During the eleven years that have elapsed since the September 11 attacks on America, the United States government has arbitrarily and indefinitely detained countless individuals suspected of terrorism without ever bringing evidence or charges against them, and without ever granting them a trial.
Nine months ago, this deeply controversial practice was codified into law for the first time in American history. On 31 December 2011, from his vacation rental in Hawaii, President Barack Obama signed the National Defense Authorization Act (NDAA) - an Act that, under section 1021, authorizes the president (and all future presidents) to order the indefinite military detention of anyone suspected of "substantially supporting" al Qaeda, the Taliban or "associated forces" engaged in hostilities against the United States, anywhere in the world.
The legislation has drawn severe criticism from Republicans and Democrats alike (with some warning of a "descent into totalitarianism"), as well as many American civil liberties groups and international human rights organizations. It has also sparked a furious lawsuit, with a group of prominent journalists and activists now suing the government to stop the NDAA's implementation.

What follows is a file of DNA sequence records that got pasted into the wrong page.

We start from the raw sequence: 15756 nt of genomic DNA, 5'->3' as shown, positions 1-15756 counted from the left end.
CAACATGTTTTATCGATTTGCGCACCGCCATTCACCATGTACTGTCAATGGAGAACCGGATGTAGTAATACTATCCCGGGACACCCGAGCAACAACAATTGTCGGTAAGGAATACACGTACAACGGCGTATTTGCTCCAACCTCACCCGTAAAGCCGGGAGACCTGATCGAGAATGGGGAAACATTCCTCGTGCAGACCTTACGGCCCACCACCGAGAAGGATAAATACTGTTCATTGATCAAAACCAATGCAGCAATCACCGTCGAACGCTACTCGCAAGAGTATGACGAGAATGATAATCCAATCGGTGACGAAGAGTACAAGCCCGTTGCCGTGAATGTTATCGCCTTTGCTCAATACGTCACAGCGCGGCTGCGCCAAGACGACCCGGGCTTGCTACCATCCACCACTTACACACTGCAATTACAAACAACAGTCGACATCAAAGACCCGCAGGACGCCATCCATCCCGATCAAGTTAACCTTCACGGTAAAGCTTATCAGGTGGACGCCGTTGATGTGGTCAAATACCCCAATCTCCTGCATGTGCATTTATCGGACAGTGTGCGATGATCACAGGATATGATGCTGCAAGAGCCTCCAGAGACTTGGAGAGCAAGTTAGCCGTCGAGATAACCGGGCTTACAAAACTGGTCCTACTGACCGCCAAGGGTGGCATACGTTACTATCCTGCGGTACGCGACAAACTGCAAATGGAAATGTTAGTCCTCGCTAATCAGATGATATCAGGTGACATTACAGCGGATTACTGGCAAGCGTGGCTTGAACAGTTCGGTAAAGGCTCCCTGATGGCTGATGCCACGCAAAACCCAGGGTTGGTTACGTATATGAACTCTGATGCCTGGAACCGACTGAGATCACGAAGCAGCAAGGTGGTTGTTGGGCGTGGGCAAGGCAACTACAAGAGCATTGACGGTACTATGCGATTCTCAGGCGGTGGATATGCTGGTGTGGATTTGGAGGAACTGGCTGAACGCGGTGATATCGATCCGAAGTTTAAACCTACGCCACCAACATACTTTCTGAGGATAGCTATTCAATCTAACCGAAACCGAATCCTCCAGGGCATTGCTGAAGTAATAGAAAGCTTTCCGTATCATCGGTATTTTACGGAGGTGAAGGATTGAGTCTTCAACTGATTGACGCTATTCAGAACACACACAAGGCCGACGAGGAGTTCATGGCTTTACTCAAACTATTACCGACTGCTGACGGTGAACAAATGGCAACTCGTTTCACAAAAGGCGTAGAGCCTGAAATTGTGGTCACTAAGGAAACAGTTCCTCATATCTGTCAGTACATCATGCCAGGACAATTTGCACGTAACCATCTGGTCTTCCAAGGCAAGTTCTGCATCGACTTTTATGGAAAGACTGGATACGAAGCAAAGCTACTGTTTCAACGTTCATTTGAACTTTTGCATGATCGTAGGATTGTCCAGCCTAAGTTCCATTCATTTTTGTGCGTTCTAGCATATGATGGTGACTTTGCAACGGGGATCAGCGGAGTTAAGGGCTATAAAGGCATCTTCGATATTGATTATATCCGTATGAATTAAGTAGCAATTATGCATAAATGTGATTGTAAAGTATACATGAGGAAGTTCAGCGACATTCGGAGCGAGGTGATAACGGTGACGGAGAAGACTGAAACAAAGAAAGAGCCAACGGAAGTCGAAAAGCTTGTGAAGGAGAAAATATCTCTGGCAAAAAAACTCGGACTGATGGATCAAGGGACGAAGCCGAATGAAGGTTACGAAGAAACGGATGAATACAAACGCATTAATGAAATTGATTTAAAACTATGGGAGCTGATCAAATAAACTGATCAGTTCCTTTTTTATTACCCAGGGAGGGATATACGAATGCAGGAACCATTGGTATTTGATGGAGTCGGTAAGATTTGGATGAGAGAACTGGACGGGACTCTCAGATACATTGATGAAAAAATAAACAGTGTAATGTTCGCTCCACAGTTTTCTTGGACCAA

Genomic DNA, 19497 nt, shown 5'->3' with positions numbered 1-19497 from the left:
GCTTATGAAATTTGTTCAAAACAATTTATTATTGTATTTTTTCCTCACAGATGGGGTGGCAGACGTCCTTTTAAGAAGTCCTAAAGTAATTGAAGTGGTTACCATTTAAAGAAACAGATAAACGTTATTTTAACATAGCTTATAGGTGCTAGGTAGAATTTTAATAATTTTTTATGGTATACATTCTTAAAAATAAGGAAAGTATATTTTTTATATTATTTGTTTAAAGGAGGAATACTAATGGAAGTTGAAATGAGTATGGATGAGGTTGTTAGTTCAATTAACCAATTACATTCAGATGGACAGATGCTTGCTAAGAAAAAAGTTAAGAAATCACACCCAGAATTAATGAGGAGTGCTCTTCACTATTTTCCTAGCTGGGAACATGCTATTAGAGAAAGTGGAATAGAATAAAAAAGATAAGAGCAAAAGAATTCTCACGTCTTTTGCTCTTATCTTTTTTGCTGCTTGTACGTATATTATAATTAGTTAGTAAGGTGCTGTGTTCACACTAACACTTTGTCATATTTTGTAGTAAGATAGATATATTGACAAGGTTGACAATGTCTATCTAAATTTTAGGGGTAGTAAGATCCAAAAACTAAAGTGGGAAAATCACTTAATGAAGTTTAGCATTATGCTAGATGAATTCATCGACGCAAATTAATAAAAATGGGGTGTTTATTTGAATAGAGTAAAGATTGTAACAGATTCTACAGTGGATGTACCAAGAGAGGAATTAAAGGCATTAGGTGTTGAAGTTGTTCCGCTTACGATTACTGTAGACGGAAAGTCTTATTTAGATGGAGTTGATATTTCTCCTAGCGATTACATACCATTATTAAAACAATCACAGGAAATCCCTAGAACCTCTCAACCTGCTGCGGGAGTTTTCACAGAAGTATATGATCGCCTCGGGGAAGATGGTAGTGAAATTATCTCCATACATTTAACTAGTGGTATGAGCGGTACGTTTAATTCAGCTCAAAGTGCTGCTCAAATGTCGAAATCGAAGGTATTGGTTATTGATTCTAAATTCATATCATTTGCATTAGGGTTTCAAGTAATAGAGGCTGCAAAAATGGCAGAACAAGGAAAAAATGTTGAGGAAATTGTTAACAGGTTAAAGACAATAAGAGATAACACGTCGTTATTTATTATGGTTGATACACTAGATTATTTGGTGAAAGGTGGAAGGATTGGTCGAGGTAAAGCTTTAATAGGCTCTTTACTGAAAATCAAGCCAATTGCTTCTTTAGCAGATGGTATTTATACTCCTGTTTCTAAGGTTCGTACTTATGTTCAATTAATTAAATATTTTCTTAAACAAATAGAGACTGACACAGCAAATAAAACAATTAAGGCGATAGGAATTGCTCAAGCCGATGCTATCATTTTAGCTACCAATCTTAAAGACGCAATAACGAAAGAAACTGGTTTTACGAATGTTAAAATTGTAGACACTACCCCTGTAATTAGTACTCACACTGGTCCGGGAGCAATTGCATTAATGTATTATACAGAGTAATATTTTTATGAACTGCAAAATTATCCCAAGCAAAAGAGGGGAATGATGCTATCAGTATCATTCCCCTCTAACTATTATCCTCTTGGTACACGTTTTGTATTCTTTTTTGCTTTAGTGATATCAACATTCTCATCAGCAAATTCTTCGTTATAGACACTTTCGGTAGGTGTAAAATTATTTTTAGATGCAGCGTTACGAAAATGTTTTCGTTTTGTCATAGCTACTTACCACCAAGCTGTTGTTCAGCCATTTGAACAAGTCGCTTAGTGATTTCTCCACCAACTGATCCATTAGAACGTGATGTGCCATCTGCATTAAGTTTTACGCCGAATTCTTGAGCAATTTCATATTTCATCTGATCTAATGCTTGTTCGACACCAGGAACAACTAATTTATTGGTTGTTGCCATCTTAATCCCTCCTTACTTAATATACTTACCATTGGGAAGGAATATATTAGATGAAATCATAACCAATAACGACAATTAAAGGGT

Hedges versus Obama saga
The plaintiffs - including Noam Chomsky, Daniel Ellsberg, Birgitta Jónsdóttir, and, leading the case, Pulitzer prize-winning journalist Chris Hedges - argue that the Orwellian measure grants the government such a vast reach of power that journalists and activists must now seriously fear their own safety against indefinite detention for doing a job which can often involve interacting with terrorists. As one of the plaintiffs recently put it: "Did our support for WikiLeaks make us 'associated forces' of a group some in my government have labelled as terrorists? Would a panel with a member from Hamas be constituted as our providing the organization material 'support'?"